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THE SUPREME COURT OF NEW HAMPSHIRE

___________________________

Hillsborough-southern judicial district

No. 2000-091

THE STATE OF NEW HAMPSHIRE

v.

SHERRY A. DUKETTE

August 28, 2000

Philip T. McLaughlin, attorney general (Janice K. Rundles, assistant attorney general, & a. on the brief, and Ms. Rundles orally), for the State.

Risa Evans, assistant appellate defender, of Concord, by brief and orally, for the defendant.

NADEAU, J. The defendant, Sherry Dukette, is charged with first degree murder for the stabbing of her boyfriend. She has filed a notice of self-defense. We granted the State a stay of the defendant's jury trial in Superior Court (Brennan, J.) to file this interlocutory appeal pursuant to RSA 606:10 (1986). On appeal, the State challenges the trial court's decision (1) to allow the defendant to introduce specific instances of the alleged victim's aggressive conduct toward her pursuant to New Hampshire Rules of Evidence 404(a)(2) and 405, and (2) to deny the State's request to rebut the defendant's self-defense claim with evidence of the defendant's specific instances of aggressive conduct toward the alleged victim pursuant to New Hampshire Rule of Evidence 404(b). We affirm in part, reverse in part, and remand.

I

The State first challenges the trial court's ruling allowing the defendant to introduce specific instances of the alleged victim's aggressive conduct toward her. On September 10, 1999, the State filed a motion in limine to exclude evidence of the alleged victim's character, prior violent conduct toward the defendant, and mental state. On December 3, 1999, the trial court denied the State's motion, ruling that reputation or opinion testimony regarding the alleged victim's violent nature was admissible pursuant to Rules 404(a)(2) and 405(a). The trial court further ruled that evidence of the alleged victim's prior violent acts against the defendant and of the alleged victim's head injury and mental illness was admissible to prove the defendant's state of mind pursuant to Rule 404(b). The specific violent acts at issue are three incidents that took place in 1996 and 1997.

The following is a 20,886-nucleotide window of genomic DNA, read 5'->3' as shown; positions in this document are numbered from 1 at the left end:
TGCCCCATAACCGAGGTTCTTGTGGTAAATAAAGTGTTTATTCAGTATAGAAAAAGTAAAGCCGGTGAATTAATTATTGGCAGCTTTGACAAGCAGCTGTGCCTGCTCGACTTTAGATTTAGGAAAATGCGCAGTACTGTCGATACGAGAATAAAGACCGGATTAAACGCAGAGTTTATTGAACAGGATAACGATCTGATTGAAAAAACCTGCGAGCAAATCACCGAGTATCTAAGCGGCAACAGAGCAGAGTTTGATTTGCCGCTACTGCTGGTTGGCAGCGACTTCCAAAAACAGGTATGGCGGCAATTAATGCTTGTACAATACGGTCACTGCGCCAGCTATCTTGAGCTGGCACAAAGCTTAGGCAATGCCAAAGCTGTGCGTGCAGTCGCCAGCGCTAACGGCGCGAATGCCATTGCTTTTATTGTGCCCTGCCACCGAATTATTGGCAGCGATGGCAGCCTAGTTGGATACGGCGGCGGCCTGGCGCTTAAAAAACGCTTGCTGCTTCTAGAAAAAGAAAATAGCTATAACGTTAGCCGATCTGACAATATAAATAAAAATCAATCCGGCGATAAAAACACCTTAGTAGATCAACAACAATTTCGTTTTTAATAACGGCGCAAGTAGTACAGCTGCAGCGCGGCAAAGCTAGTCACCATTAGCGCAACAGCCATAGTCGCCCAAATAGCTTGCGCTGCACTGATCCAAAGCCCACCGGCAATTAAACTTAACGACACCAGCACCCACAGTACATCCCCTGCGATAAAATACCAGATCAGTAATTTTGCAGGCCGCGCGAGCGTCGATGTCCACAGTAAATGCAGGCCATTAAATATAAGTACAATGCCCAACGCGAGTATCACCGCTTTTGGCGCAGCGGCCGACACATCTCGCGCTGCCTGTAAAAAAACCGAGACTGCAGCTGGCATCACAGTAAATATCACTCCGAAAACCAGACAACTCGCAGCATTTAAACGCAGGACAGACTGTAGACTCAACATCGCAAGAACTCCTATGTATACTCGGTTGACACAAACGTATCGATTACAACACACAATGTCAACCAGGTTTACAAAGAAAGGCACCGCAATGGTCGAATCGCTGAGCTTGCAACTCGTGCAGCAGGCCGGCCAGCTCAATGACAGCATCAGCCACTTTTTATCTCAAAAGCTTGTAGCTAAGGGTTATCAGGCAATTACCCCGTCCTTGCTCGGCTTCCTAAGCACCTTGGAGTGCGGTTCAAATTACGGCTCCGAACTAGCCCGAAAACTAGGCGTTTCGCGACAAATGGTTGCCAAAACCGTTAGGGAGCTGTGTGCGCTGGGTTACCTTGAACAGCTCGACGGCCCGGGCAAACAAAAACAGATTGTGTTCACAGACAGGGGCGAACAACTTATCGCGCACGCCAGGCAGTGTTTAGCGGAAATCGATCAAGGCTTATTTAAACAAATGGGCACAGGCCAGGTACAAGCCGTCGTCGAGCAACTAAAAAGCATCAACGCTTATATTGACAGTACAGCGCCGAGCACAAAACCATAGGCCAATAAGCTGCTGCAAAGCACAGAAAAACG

On February 18, 2000, four days after the start of jury selection, the State verbally moved for reconsideration of the trial court's December 3, 1999, order. The trial court denied the State's motion and denied the State's oral motion for interlocutory appeal. This appeal followed.

Before reaching the merits of the State's argument, we consider the defendant's argument that the State's appeal of this issue is untimely. The defendant argues that the State's February 18, 2000, notice of appeal, filed seventy-two days after the clerk's notice for the December 3, 1999, order, violates New Hampshire Supreme Court Rule 7, which requires that a notice of appeal be filed within thirty days of the clerk's notice of decision on the merits.

RSA 606:10, which governs appeals by the State, does not provide a time limit for filing appeals, but paragraph VII states that the supreme court may adopt rules to implement the statute. Although the Supreme Court Rules do not specify a time limit for the filing of appeals by the State, they provide time limits for the filing of appeals generally. See Sup. Ct. R. 7-9. Because the policy behind time limits for appeals filed under our rules would similarly apply to RSA 606:10 appeals, we hold that appeals filed by the State pursuant to RSA 606:10 are subject to the same timeliness requirements that govern all supreme court appeals under Supreme Court Rules 7-9.